When we discovered the source of the outage, we knew we were in trouble. Power outages are among the most common scenarios for disaster-recovery planning, but we hadn't planned for a trigger-happy CFO taking down our backup system. From the look on his face, I wasn't sure whether our CIO, Steve Fox, was just thinking about strangling Beane, or whether he was actually going to do it.
What Else Can Go Wrong?
We didn't know how long it might take to fix the transfer switch, so we swung into action, using our disaster-recovery plan as a guide. Following a meeting with my network manager, Dirk Packett, and my telecom manager, Sandra Hook, we were able to redirect incoming calls to one of our other call centers. This gave us a temporary workaround, but as the minutes ticked by, we noticed some glaring disconnects between our plan and the reality of the situation.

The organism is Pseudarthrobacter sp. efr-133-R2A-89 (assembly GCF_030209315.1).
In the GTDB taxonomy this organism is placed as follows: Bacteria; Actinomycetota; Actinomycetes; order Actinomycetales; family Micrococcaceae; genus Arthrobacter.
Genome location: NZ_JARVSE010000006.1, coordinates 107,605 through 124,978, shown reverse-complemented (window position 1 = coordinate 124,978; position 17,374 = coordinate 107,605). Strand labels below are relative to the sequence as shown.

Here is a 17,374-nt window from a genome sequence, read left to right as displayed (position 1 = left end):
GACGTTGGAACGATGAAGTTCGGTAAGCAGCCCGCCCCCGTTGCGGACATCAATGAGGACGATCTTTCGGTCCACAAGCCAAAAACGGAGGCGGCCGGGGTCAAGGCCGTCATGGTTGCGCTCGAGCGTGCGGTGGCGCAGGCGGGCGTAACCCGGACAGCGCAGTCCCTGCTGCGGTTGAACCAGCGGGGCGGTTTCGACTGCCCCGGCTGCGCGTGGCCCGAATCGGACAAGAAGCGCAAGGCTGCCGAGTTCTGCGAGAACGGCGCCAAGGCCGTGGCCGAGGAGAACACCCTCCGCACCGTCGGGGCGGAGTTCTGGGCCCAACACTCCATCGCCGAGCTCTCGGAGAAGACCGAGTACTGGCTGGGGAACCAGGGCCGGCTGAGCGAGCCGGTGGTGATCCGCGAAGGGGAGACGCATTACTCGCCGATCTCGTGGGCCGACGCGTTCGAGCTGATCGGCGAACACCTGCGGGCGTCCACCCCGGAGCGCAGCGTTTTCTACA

According to the plan, the downed call center was supposed to transfer operations to one of our warehouses several miles away. Unfortunately, most of the space at the warehouse had been converted into a repair lab since the last update of the recovery plan. There was some space left, so management decided we should move as many call-center employees into the backup location as possible.
The disaster-recovery plan didn't tell us where to find the computers for the backup location, so we began moving machines from the primary building to the backup site. This process took hours, and required us to scrounge up the necessary network hubs and switches. Luckily, the warehouse was cabled properly.